The case in 101 Massachusetts Reports page 210 is the one we have to start with. Presumably it has been located through the use of a digest or other research tool such as an index. The cases in subsequent volumes listed under it have all cited it and are therefore, in point. The "e" in front of 130 Mass 89 indicates that in this later case, the former one was explained by the court. Likewise the legal doctrine laid down in 101 Mass 210 was distinguished as to fact in 192 Mass 69 and limited in 212 Mass 173 to a certain set of facts. The case was affirmed "a" by the United States Supreme Court so it is still good law. It was also cited in an article in "HLR" the Harvard Law Review. Thus at a glance the searcher has all of the subsequent history of the legal doctrine contained in his starting case.
Lawyers and judges have told the writer of experiences in their practice wherein they have won important law suits on the strength of a case located by the use of Shepard which no other method of research disclosed. The amazing efficiency of the citation method is such that once the starting case or statute is found, it becomes a key that unlocks the entire store of law on a given point.
It is this function, which it appears, would be of great value in other fields. An article on any scientific subject would be the key to all others. It may be objected that a comprehensive index would do the same thing. It would if the compilers' and users' minds both worked the same way. Even then, the vast number of titles, sub-titles, cross references, etc. make the most skillfully compiled index difficult to use for the purpose of exhausting a subject. The index is necessary for a start. But it can never be the time saver that the citation system is. Most all lawyers would agree on this. The index represents the opinion of the compiler as to where a given subject should be pigeonholed. The list of citations is essentially determined by the authors, i.e., the courts.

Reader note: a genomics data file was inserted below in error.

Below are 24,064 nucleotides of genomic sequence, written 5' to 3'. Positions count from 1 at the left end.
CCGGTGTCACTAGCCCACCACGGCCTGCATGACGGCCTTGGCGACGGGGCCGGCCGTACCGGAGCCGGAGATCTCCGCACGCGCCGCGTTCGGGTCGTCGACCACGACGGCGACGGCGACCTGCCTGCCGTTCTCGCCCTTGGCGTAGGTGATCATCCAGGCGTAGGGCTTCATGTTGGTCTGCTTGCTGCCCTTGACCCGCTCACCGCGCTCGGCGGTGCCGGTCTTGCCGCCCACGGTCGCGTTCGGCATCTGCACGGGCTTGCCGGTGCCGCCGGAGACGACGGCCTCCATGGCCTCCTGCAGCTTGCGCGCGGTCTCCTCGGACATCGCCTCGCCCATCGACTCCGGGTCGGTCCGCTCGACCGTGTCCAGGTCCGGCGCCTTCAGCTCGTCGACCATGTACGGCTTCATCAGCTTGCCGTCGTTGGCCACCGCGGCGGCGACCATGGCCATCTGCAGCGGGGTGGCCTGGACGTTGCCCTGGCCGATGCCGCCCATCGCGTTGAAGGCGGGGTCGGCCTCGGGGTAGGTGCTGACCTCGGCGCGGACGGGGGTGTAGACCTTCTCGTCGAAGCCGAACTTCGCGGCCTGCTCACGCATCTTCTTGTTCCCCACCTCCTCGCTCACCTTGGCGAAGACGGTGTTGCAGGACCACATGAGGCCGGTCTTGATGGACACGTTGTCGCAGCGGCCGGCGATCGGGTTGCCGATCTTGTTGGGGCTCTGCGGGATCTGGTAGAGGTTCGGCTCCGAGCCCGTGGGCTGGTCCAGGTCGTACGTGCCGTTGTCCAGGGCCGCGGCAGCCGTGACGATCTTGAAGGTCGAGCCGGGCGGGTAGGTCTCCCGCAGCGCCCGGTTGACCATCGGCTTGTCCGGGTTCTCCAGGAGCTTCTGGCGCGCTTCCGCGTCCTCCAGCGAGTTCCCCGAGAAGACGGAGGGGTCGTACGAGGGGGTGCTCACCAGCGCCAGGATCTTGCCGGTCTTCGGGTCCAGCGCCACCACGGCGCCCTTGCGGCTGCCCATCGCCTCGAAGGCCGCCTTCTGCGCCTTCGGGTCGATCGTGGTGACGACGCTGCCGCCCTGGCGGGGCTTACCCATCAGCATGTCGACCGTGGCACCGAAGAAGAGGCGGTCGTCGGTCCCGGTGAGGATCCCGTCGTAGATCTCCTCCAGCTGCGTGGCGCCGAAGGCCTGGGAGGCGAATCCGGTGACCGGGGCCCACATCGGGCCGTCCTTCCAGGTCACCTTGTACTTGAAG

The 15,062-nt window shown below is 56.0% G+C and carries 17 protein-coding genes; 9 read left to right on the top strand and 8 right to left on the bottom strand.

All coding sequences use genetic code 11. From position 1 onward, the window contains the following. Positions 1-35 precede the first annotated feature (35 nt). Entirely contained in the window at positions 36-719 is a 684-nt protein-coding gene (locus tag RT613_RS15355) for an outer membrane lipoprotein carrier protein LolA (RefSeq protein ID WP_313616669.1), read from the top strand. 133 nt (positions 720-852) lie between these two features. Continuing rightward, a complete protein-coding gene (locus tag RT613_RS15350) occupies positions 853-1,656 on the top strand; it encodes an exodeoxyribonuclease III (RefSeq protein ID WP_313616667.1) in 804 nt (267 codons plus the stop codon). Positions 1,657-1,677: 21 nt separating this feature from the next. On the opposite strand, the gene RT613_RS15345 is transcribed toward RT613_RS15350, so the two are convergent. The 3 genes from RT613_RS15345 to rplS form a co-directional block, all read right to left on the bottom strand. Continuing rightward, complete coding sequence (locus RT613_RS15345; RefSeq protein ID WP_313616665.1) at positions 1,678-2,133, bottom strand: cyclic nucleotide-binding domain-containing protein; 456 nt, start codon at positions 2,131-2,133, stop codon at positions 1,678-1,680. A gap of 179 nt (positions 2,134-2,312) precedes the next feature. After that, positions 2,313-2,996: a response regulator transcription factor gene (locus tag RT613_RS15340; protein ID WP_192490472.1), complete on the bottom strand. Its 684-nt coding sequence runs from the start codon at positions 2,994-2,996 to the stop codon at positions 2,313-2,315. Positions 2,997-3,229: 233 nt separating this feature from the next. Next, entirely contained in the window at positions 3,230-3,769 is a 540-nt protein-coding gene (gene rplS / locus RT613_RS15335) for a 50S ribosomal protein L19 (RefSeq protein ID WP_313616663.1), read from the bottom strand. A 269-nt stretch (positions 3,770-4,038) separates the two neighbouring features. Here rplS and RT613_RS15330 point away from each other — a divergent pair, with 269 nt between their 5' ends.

Another objection might be that whereas legal cases and statutes have standard references, scientific articles do not. This does introduce a difficulty but it is not insurmountable. Shepard covers many law reviews and journals and some special publications such as the Journal of the Patent Office Society. These are given abbreviations and an abbreviation table is shown in the front of the books.
The enormous amount of scientific literature is another obstacle. It would seem, however, that this could be taken care of by splitting up the field of science by broad subject matter such as chemistry or medicine and by restricting the number of years covered.
More important than these is the question as to how much do writers on scientific subjects cite other writers and articles. The writer must assume that they do this to a considerable extent since otherwise there would be little point in the requests for citation systems mentioned earlier.
There probably is no field of human knowledge more comprehensive than the law. It touches every area of human activity and its reaches are practically limitless. Every case that has ever been decided in a court of record is a part of it. A case, no matter how old, may furnish a lawyer just the argument he needs. Hence Shepard's Citations embraces every reported case that has ever been decided in this country as well as every statute that has ever been passed by Congress or the various state legislatures.
The volume of literature in a particular area of scientific knowledge might be greater than this but there may not be the need to go back so far in time.
If the ability to start with a certain scientific article and by means of a chain of citations, to pull up all articles on the same subject would be of value to the researcher in any scientific field, then a citation system appears to be the way to do it.
In closing, courtesy should be acknowledged to Mr. Eugene Garfield, Associate Editor of American Documentation at whose suggestion this paper was written and who has expressed considerable interest in the question, and has prepared a more detailed paper concerning the implications and application of the Citation system in scientific documentation.